Citizen Lab Post-doctoral Fellow Christopher Parsons was interviewed on CBC News on 8 May about state cyber surveillance in Canada.
In this post we explain how Canadians can issue requests to their telecommunications companies to learn what personal information those companies collect, retain, and disclose about them. We argue that Canadians should do this both to empower themselves and to enable Canadian policy experts and government officials to better hold the companies to account.
Christopher Parsons was interviewed by a number of media outlets throughout March, focusing on government access to telecommunications data held by private companies, and on companies’ internal data handling practices.
In this post we analyze the partial disclosures concerning Canada’s federal agencies’ domestic telecommunications surveillance practices. We argue that key federal agencies remain unaccountable to Parliamentarians and the Canadian public alike, and that accountability measures are urgently needed for Canadians to understand the extent of their federal government’s surveillance activities.
On January 20, 2014 the Citizen Lab along with leading Canadian academics and civil liberties groups asked Canadian telecommunications companies to reveal the extent to which they disclose information to state authorities. This post summarizes and analyzes the responses from the companies, and argues that the companies have done little to ultimately clarify their disclosure policies. We conclude by indicating the subsequent steps in this research project.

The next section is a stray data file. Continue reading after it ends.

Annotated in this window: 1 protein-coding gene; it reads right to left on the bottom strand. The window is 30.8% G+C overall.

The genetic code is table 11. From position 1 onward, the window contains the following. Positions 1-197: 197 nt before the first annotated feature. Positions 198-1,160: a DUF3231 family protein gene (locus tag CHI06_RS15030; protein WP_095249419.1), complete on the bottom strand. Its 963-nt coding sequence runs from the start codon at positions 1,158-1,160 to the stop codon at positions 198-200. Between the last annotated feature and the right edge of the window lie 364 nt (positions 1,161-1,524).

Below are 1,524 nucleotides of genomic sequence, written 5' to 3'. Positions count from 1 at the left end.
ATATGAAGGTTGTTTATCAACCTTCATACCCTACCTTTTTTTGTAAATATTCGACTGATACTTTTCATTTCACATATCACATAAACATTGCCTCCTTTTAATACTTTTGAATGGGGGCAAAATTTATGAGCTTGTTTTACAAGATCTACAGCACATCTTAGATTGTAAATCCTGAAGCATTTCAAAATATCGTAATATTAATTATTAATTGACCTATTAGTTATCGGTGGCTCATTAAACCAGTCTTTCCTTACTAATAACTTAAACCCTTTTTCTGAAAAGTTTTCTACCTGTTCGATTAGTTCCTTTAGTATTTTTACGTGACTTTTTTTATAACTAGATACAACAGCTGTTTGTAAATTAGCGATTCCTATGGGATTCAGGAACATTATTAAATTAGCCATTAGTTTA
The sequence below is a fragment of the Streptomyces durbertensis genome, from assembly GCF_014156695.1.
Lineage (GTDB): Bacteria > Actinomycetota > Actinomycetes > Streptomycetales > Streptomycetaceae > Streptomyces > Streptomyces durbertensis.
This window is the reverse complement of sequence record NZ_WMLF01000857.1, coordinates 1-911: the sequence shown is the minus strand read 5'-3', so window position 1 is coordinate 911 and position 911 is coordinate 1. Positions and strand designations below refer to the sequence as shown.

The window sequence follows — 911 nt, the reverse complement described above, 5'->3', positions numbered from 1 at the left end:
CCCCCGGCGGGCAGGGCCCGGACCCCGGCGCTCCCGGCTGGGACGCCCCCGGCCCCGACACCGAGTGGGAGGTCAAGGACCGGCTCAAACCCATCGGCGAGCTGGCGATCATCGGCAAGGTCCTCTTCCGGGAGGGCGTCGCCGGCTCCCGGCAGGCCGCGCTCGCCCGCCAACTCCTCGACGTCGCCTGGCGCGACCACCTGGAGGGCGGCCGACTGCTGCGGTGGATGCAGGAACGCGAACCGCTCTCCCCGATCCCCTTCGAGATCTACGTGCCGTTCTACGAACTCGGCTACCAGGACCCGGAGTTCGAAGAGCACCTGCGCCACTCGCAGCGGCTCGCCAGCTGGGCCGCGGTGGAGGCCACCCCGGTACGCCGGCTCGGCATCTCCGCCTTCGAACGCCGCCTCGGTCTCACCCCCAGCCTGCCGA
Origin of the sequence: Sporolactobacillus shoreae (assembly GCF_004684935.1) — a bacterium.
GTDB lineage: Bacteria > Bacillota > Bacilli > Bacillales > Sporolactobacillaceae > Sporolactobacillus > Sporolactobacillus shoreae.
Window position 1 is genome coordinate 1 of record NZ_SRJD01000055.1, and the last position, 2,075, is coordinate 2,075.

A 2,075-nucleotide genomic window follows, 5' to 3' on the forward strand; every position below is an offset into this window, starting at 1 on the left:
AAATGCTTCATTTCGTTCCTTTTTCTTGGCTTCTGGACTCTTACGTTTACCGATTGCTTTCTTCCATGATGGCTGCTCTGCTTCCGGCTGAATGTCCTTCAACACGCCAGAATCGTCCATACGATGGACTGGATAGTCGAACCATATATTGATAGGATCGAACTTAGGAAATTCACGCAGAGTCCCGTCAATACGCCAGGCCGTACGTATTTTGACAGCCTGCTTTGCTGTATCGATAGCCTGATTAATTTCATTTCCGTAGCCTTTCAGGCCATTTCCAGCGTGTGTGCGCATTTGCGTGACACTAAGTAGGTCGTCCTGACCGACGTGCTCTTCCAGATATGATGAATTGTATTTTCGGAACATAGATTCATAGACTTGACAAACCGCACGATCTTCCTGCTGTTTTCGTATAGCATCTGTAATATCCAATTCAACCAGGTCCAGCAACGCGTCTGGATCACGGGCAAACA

Citizen Lab Director Ron Deibert, Special Advisor Robert Guerra and Post-doctoral Fellow Christopher Parsons were listed as one of CIC’s “2014 Canadian Foreign Policy Twitterati”.
Canadian scholars and civil liberties organizations have come together to ask that many of Canada’s most preeminent telecommunications companies disclose the kinds, amounts, and regularity at which state agencies request telecommunications data pertaining to Canadians.